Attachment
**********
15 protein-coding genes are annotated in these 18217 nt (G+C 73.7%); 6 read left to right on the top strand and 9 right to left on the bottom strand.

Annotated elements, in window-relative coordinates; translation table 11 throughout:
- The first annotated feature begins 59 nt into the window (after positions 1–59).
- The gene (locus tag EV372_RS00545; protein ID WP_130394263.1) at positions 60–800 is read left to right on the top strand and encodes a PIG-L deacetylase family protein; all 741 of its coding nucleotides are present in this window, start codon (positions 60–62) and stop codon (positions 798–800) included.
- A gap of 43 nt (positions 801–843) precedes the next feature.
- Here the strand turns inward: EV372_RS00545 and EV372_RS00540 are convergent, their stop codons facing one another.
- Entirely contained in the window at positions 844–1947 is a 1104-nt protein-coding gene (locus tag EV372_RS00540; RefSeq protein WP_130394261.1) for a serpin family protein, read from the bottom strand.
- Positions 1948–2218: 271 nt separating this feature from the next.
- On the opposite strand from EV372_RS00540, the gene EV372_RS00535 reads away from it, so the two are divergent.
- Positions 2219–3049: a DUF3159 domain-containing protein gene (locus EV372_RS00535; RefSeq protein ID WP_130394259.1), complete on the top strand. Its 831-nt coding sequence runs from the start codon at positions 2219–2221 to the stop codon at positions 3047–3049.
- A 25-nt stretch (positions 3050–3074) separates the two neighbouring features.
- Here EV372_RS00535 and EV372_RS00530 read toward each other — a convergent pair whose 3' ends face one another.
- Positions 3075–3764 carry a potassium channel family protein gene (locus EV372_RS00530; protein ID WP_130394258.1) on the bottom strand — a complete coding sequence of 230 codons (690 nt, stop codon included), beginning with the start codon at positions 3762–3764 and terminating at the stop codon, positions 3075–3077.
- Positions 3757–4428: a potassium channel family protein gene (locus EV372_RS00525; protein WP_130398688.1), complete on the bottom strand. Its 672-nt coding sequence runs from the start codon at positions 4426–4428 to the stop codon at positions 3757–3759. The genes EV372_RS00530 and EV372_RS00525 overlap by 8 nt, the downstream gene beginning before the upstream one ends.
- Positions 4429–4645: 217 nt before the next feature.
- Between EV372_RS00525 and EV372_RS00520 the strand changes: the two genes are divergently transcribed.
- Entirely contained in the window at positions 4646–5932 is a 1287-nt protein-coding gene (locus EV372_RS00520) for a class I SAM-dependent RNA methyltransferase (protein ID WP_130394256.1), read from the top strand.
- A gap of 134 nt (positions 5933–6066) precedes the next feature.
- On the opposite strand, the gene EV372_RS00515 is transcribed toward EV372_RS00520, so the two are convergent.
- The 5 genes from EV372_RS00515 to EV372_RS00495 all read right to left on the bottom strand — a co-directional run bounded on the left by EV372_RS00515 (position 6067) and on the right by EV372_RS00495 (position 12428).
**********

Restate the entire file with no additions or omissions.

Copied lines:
15 protein-coding genes are annotated in these 18217 nt (G+C 73.7%); 6 read left to right on the top strand and 9 right to left on the bottom strand.

Annotated elements, in window-relative coordinates; translation table 11 throughout:
- The first annotated feature begins 59 nt into the window (after positions 1–59).
- The gene (locus tag EV372_RS00545; protein ID WP_130394263.1) at positions 60–800 is read left to right on the top strand and encodes a PIG-L deacetylase family protein; all 741 of its coding nucleotides are present in this window, start codon (positions 60–62) and stop codon (positions 798–800) included.
- A gap of 43 nt (positions 801–843) precedes the next feature.
- Here the strand turns inward: EV372_RS00545 and EV372_RS00540 are convergent, their stop codons facing one another.
- Entirely contained in the window at positions 844–1947 is a 1104-nt protein-coding gene (locus tag EV372_RS00540; RefSeq protein WP_130394261.1) for a serpin family protein, read from the bottom strand.
- Positions 1948–2218: 271 nt separating this feature from the next.
- On the opposite strand from EV372_RS00540, the gene EV372_RS00535 reads away from it, so the two are divergent.
- Positions 2219–3049: a DUF3159 domain-containing protein gene (locus EV372_RS00535; RefSeq protein ID WP_130394259.1), complete on the top strand. Its 831-nt coding sequence runs from the start codon at positions 2219–2221 to the stop codon at positions 3047–3049.
- A 25-nt stretch (positions 3050–3074) separates the two neighbouring features.
- Here EV372_RS00535 and EV372_RS00530 read toward each other — a convergent pair whose 3' ends face one another.
- Positions 3075–3764 carry a potassium channel family protein gene (locus EV372_RS00530; protein ID WP_130394258.1) on the bottom strand — a complete coding sequence of 230 codons (690 nt, stop codon included), beginning with the start codon at positions 3762–3764 and terminating at the stop codon, positions 3075–3077.
- Positions 3757–4428: a potassium channel family protein gene (locus EV372_RS00525; protein WP_130398688.1), complete on the bottom strand. Its 672-nt coding sequence runs from the start codon at positions 4426–4428 to the stop codon at positions 3757–3759. The genes EV372_RS00530 and EV372_RS00525 overlap by 8 nt, the downstream gene beginning before the upstream one ends.
- Positions 4429–4645: 217 nt before the next feature.
- Between EV372_RS00525 and EV372_RS00520 the strand changes: the two genes are divergently transcribed.
- Entirely contained in the window at positions 4646–5932 is a 1287-nt protein-coding gene (locus EV372_RS00520) for a class I SAM-dependent RNA methyltransferase (protein ID WP_130394256.1), read from the top strand.
- A gap of 134 nt (positions 5933–6066) precedes the next feature.
- On the opposite strand, the gene EV372_RS00515 is transcribed toward EV372_RS00520, so the two are convergent.
- The 5 genes from EV372_RS00515 to EV372_RS00495 all read right to left on the bottom strand — a co-directional run bounded on the left by EV372_RS00515 (position 6067) and on the right by EV372_RS00495 (position 12428).